Protect children from HIV

2018-05-09 06:00
Mpho Lekhetho Photo: Supplied

Mpho Lekhetho Photo: Supplied

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If only couples would have themselves tested and know their HIV status before they even think of planning a family, we could be able to reduce the number of children born with HIV.

Today there are programmes in place, like those for the prevention of mother to child transmission and treatment as a prevention measure. How­ever, sadly, children are still born with HIV in this era.

These poor kids are on life-long treatment (anti­retroviral drugs, more commonly known as ARV’s) and some do not know what it is for, simply because parents or guardians do not have the guts to tell them from the outset.

What is frustrating, is that most stop taking the drugs when they become teenagers.

HIV may be a boring topic today, but the truth is, the AIDS crisis is not over yet. During a dialogue with some kids, they revealed how tired they were of taking treatment.

We all know that taking pills are tiring. You can imagine, if adults get tired, how a child must feel.

As they grow and realise that these are ARV’s, they become angry and loose trust in their parents or guardians, which increases the chances of them stopping treatment or committing suicide.

The poor teenager will be battling with issues normally experienced by going through stages, while being vulnerable to peer pressure as well in their effort to fit in – but how do you fit in with HIV?

Some even tend to resort to drugs made from their ARV’s, after being forced by their peers to provide this for nyaope.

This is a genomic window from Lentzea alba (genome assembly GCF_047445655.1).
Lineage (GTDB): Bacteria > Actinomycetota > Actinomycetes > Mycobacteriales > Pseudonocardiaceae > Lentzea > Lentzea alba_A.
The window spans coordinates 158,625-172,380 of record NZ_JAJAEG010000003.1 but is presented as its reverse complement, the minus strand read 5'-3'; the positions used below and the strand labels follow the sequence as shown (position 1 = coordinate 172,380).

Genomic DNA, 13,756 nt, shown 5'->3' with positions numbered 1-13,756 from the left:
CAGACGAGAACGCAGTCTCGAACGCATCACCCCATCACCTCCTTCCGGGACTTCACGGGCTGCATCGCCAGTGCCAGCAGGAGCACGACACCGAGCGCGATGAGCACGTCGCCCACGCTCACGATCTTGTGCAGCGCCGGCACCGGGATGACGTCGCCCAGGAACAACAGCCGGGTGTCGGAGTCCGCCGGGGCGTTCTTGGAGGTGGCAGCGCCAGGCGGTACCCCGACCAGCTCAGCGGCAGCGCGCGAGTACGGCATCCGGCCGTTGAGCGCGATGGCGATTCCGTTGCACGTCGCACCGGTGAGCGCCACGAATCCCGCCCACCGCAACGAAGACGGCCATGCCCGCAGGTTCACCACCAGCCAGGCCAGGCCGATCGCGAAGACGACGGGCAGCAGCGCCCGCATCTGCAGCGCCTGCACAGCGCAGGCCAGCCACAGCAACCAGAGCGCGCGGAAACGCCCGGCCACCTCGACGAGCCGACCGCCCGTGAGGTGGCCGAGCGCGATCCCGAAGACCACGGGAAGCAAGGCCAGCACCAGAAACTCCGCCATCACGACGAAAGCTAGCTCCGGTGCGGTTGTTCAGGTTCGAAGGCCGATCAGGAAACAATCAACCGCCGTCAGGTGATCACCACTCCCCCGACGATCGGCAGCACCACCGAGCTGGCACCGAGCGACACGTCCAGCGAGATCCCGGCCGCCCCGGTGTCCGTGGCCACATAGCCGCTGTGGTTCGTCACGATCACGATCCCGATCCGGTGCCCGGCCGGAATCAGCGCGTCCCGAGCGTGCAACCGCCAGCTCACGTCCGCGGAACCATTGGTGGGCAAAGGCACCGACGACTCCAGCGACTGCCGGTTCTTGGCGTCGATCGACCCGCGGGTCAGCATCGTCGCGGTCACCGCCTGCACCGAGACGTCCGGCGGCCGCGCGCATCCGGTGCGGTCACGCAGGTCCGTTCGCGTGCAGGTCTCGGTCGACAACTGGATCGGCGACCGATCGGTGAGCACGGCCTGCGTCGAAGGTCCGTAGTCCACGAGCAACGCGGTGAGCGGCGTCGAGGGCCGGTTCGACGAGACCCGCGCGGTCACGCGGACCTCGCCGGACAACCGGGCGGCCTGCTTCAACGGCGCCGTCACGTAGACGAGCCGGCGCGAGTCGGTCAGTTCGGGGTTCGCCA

The parents of these children are always battling with breaking the ice, using the wrong platforms and choosing the wrong time to communicate with their kids.

In the John Taolo Gaetsewe District, we have decided to create awareness and platforms for parents caring for these children.

Because of stigma and the sensitivity of the programme, we find it difficult to proceed. However, we continue, as it is in the best interest of the children.

These challenges were revealed only recently, because the programmes available used to be mostly for adults. Even after Nkosi Johnson’s death (may his soul rest in peace), programmes for kids were not introduced. Thus they grew up thinking HIV only affects is for adults.

Today, if you ask a child if he or she can play with an HIV positive child, he or she will say “only if I don’t know”. What is that telling us? This takes us back to where we left off from.

Girls of this vulnerable groups tend to fall prey to teenage pregnancy, while boys develop anger and bitterness, mostly at school. This whole drama contributes low self-esteem and low confidence, as girls tend to become deformed by the side effects of treatment – something not noticed earlier.

To cut a long story short: Can we be kind and use the available options and services or programmes to prevent HIV transmission from parent to child?

It is cheaper to prevent HIV transmission than raising an HIV positive child. Having a child who is not well or healthy, is a burden in itself, but if coupled with a stigmatised disease, the situation is even more complicated.

If you find this note not relevant or not making sense, it is okay.

All I am saying is that these children need our support, and they deserve to be loved and to be told the truth at the right time (in line with the Children’s Act, of course).


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